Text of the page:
while in a lodge in Smith Woods which was formerly a YWCA campground.  For some time

they met in various homes until finally in 1923 St. George’s Church was established, some 91

years after West Terre Haute had become a town.


       In 1923 it was agreed during a meeting in the home of Mr. Job Edwarrdson to develop a

church home of their own.  Two lots were donated by a Mr. and Mrs. Robert Smith and the

church construction was soon under way. In order to position the Church building in the proper

orientation an additional lot was purchased. Eleven families pledged $1500 to this building

project. These families included Mr. Heckingbottom, Mrs. Markle, Mr. Job Edwardson and his

brother Dick, Mr. Ted Rogers, Mr John Scott, Mr. Thomas Silcock, Mr.Frank Mills and Mr.

Sidney Harrison. The church doors was a gift from Edith Ross, Jacks mother.  Later pledges

came from Mrs. Ann Fenton, Mrs. Elizabeth Kirkness and the Girls Friendly Society along with

the sewing circle. Many in the community contributed labor, materials and other help.

Construction began in June 1924 and the building was completed in September of that year.


      The cost of construction exceeded the estimate and $1500 was borrowed from the Church

Finance Corporation of the Diocese. This was promptly paid back and the parish has been on a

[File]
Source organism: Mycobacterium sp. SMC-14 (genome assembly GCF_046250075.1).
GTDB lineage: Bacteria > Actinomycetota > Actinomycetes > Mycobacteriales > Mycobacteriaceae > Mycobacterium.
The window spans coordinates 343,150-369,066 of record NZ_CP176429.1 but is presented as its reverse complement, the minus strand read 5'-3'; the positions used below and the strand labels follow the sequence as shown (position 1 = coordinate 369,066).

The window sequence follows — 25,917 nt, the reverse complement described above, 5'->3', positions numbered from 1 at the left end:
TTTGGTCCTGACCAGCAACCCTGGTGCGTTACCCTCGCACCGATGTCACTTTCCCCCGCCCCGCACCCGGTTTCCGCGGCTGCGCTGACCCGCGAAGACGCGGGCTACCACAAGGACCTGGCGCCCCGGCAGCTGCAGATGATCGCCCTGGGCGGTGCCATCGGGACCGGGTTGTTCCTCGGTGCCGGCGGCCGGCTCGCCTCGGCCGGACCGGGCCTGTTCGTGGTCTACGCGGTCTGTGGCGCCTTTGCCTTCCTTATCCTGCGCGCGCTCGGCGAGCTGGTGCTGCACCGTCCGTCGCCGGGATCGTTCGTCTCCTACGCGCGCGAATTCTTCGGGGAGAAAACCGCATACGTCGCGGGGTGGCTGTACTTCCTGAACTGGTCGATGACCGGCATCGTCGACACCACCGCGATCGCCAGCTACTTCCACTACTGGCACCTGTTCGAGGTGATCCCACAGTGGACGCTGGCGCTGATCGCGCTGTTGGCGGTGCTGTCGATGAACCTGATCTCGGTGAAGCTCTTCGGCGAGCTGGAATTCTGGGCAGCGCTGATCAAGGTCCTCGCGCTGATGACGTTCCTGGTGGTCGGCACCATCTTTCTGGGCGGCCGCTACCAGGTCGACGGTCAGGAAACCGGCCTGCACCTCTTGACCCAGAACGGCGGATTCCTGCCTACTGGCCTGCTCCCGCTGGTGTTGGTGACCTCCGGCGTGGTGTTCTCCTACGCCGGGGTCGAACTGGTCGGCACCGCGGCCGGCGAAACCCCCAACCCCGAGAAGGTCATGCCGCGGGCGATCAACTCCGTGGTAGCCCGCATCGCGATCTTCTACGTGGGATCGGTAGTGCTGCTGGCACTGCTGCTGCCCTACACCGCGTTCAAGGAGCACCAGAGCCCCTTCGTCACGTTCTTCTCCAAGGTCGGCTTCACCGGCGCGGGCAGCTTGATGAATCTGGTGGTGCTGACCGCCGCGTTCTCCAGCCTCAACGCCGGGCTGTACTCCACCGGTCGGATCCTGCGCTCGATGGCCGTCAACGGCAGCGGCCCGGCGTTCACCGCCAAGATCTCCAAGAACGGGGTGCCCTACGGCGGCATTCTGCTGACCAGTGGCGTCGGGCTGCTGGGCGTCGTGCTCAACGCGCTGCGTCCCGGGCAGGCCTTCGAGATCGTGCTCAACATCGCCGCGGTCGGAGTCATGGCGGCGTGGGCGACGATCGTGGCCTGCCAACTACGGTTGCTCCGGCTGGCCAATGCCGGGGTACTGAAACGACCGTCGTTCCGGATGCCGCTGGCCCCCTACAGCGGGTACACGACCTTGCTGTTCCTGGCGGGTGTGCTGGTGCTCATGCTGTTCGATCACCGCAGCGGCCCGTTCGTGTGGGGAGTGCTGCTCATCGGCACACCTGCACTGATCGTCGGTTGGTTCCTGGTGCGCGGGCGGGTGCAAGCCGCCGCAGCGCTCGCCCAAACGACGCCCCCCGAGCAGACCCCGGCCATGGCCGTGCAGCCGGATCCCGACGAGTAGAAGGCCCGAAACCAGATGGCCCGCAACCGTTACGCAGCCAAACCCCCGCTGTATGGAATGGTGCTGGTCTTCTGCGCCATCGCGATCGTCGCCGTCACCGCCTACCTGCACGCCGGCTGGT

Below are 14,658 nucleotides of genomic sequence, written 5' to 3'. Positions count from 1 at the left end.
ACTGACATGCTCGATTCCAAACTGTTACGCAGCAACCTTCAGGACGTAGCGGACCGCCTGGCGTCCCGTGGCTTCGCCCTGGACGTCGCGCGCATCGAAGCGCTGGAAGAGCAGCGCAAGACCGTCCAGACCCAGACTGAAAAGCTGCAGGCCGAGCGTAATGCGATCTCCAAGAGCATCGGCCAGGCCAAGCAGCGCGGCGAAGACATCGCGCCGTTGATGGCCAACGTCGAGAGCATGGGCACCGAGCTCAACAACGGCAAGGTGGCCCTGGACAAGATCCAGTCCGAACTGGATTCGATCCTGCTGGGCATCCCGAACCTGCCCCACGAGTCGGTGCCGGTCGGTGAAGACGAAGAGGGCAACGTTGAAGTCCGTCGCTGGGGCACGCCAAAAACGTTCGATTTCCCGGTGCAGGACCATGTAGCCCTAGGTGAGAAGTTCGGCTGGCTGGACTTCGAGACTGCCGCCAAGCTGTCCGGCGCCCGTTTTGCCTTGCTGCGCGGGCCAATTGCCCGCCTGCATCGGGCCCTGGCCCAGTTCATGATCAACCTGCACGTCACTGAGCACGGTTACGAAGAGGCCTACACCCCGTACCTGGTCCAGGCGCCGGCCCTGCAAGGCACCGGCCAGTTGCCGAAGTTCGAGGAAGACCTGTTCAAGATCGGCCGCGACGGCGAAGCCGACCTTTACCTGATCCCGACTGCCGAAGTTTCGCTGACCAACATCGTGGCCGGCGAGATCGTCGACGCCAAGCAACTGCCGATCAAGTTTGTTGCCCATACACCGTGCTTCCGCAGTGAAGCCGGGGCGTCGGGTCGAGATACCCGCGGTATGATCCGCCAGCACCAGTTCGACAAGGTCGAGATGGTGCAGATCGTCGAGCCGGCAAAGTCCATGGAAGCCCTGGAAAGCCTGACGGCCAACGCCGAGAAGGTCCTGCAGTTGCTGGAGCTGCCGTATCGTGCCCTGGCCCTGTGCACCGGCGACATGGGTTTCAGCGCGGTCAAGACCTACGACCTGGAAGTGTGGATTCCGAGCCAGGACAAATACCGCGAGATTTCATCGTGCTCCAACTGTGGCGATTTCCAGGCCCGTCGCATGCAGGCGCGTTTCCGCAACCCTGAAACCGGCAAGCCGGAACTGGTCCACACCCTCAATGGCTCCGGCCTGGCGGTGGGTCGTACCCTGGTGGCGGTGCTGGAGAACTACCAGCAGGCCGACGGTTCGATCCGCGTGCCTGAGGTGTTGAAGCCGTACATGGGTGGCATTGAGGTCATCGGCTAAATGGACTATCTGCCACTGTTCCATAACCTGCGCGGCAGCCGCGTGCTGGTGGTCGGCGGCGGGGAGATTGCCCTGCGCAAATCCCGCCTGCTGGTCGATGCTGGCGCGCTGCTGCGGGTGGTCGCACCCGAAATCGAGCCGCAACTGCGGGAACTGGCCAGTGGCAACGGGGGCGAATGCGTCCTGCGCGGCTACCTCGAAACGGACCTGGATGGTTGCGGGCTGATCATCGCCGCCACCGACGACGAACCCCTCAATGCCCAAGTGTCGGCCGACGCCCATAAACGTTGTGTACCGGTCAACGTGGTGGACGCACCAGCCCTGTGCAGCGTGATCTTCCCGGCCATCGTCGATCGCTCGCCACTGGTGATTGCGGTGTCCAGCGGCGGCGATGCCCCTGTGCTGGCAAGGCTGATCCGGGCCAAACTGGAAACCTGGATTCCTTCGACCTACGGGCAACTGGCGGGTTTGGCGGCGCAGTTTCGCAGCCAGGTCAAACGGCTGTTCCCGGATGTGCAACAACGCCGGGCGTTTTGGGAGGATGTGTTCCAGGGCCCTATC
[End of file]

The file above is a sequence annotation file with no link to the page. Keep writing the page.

firm financial footing since in spite of not having any regular canvas for funds.  The money was

 part of a bequest from the estate of Mrs. Ann Fenton.


        At some point in 1932 an over zealous Church treasurer presented an offensive letter to

the vestry suggesting that  financial support should be divided evenly among communicants

regardless of family income or circumstances.  The vestry met and it was unanimous that the

treasurer be asked to resign.


        Possibly due to this history, St George’s  to this day does not have an annual canvas for

funds. While remaining a Mission Church St. George’s has always been self supporting and has

never returned to the Diocese for financial help.


         In 1927 the church in Worthington, St. Matthews became inactive and was closed.  St

George’s was offered anything that they might need.  They accepted a bell and large stained glass

window which was put in place.  One of the original donors of the window was Melville Topping

and a descendent of his, a Mrs. M. Smith contributed funds to install the items at St. George’s

Church.  This was, of course lost in the fire of 1935.


            St. George’s was established as a mission church under St. Stephen’s and later was